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Accounting: trends affecting next generation of accountants

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Accounting: trends affecting next generation of
By Heffes, Ellen M.
Publication: Financial Executive
Date: Thursday, September 1 2005
New research conducted by Robert Half International (RHI), Next Generation Accountant: A New Outlook on a Timeless
Profession, identifies how changes to the accounting profession are making this a dynamic time for practitioners,
elevating their visibility and responsibilities, as well as the level of trust placed in them.
New corporate governance regulations and the increased emphasis on greater transparency within public, private and
nonprofit organizations have dramatically altered the environment for accounting and finance professionals. Accounting
reforms, such as the Sarbanes-Oxley Act of 2002, have been a double-edged sword for these professionals, however,
increasing demand for their services but also adding considerably to their workloads.
The reforms have highlighted staffing and experience shortages in the accounting profession, prompting companies to
step up their recruiting efforts and offer more competitive compensation and benefits packages. The ongoing need to
meet regulatory requirements, coupled with the retirement of a large number of Baby Boomer professionals, will continue
to drive demand. In response, colleges and universities are offering more courses in areas that reflect marketplace
needs, such as internal auditing, enterprise risk management, forensic accounting, financial statement analysis and
As the work environment has become more complex, demand will continue to grow for accountants with certain areas of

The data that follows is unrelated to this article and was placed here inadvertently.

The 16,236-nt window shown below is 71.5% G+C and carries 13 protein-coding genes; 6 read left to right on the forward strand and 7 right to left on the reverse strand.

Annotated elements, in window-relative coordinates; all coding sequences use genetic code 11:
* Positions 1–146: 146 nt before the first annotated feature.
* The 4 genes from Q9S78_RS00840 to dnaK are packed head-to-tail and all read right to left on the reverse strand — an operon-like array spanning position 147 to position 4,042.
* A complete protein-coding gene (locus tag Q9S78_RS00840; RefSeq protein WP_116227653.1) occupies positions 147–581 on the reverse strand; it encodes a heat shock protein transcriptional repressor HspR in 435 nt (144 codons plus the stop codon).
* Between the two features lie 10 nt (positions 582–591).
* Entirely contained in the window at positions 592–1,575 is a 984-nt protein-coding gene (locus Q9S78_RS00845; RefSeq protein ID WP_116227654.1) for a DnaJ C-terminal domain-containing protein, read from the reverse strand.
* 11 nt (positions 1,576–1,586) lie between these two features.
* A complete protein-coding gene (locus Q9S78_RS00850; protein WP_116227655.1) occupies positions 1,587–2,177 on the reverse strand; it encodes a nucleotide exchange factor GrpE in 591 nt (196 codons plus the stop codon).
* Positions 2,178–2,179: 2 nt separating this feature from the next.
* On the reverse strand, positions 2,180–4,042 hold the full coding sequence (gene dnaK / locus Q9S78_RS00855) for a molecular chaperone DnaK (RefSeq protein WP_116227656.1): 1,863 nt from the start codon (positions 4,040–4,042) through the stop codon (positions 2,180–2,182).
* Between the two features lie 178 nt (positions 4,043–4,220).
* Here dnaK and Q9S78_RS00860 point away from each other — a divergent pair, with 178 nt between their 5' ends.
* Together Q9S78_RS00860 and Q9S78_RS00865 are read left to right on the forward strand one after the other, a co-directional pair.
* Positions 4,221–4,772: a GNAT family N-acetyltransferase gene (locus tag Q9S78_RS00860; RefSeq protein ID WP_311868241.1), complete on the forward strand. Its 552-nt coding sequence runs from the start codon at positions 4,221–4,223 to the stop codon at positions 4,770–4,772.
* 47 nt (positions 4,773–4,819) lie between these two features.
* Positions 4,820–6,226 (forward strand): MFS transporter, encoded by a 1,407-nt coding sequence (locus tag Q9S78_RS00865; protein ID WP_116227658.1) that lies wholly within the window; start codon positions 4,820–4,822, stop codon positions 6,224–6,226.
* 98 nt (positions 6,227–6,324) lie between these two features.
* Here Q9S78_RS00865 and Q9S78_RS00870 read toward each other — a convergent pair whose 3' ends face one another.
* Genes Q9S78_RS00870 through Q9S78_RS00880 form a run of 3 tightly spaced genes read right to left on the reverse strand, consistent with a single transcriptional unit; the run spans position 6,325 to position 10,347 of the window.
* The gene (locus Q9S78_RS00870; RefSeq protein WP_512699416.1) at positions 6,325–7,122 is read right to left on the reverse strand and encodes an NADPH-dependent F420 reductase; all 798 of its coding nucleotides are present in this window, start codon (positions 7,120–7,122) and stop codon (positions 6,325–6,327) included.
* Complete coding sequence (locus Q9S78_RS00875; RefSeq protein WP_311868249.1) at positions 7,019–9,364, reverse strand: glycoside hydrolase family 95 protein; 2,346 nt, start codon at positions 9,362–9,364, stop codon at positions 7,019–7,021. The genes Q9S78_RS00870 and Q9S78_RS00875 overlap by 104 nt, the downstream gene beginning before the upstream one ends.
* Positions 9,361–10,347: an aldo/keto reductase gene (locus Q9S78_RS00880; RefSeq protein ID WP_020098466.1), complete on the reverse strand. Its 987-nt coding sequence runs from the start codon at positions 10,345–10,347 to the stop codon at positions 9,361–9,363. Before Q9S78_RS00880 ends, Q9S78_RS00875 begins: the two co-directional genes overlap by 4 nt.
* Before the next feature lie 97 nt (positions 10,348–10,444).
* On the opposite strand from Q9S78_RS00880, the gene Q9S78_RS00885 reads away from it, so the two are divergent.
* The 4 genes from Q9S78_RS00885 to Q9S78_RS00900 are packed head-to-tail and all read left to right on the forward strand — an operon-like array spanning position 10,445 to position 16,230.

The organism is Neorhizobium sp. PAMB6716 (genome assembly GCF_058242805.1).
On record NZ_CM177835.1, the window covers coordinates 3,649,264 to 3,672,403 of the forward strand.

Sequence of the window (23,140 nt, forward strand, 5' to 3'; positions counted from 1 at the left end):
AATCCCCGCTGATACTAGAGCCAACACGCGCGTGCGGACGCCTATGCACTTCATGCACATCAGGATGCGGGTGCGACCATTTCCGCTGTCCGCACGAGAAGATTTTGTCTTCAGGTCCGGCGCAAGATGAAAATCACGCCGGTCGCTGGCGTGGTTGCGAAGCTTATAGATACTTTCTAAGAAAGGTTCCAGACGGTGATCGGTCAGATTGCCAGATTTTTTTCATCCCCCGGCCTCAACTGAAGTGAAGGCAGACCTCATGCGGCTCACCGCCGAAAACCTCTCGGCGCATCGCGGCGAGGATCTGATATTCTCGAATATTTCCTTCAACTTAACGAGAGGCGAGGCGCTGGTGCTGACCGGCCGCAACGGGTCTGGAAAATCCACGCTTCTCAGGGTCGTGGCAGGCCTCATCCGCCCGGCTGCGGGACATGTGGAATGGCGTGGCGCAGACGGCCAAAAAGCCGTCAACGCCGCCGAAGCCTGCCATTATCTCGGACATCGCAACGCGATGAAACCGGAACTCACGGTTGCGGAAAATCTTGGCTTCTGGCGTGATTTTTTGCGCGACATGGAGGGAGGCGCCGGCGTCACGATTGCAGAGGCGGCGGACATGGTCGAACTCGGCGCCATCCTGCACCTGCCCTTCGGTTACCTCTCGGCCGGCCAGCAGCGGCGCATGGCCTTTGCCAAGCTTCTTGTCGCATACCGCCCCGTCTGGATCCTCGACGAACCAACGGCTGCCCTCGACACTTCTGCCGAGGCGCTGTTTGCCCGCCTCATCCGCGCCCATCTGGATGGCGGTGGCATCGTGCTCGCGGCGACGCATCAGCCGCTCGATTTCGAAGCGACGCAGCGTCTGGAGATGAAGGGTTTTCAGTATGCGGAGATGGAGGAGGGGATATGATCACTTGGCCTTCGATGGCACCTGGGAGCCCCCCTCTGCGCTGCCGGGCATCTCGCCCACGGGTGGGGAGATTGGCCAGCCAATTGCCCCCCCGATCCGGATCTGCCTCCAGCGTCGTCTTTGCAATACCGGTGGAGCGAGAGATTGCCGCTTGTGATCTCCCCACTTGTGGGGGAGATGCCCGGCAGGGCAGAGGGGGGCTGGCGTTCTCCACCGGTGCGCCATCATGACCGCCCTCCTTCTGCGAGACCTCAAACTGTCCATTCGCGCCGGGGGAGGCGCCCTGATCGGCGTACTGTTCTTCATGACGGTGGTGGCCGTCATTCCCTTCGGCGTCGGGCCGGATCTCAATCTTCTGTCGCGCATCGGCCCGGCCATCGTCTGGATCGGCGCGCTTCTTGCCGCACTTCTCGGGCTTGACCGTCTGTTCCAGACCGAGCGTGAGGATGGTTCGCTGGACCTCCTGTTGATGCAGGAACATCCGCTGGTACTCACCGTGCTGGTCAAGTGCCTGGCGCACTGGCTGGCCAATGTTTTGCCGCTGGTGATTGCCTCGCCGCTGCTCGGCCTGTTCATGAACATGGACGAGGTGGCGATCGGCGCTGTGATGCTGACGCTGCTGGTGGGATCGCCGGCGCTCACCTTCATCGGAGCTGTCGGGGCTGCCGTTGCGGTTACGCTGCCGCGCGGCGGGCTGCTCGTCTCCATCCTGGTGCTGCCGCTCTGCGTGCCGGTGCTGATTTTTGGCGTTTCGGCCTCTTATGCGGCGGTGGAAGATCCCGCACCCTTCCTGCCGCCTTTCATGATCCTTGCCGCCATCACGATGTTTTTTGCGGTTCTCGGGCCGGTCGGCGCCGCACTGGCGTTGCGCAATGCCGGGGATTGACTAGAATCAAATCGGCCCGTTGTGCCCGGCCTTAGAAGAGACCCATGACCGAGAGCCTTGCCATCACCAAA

expertise and specific certifications. Yet, the well-rounded general accountant, who may also have specialty training,
should find an abundance of opportunities. Employers will seek expertise in financial analysis, internal auditing, audit and
assurance and forensic accounting.
Firms need accounting professionals who can support compliance efforts and understand both the financial and
information technology aspects of various business improvement initiatives. Communication skills, both verbal and
written, are especially important as financial professionals assist their companies in strategic analysis and decision-
While opportunities are plentiful and varied, many professionals continue to choose a well-traveled path that begins in
public accounting. However, new regulations have reshaped the work of the public accountant. The most pronounced
changes include a heightened emphasis on the independence of the external audit, a greater separation between audit
and consulting work and the growth of compliance-related consulting services.
Many of those who enter public accounting eventually leave to work in private industry, where they can find equally
diverse and challenging roles and responsibilities. Yet whatever the career path next-generation accountants choose, the
certified public accountant (CPA) credential remains a key requirement for advancement.
Demand for accountants is also being felt in academia. With accounting enrollment increasing and a growing percentage
of accounting professors nearing retirement, universities are already experiencing faculty shortages. Still another option
for today's accountants is the regulatory arena, working for government agencies such as the Internal Revenue Service

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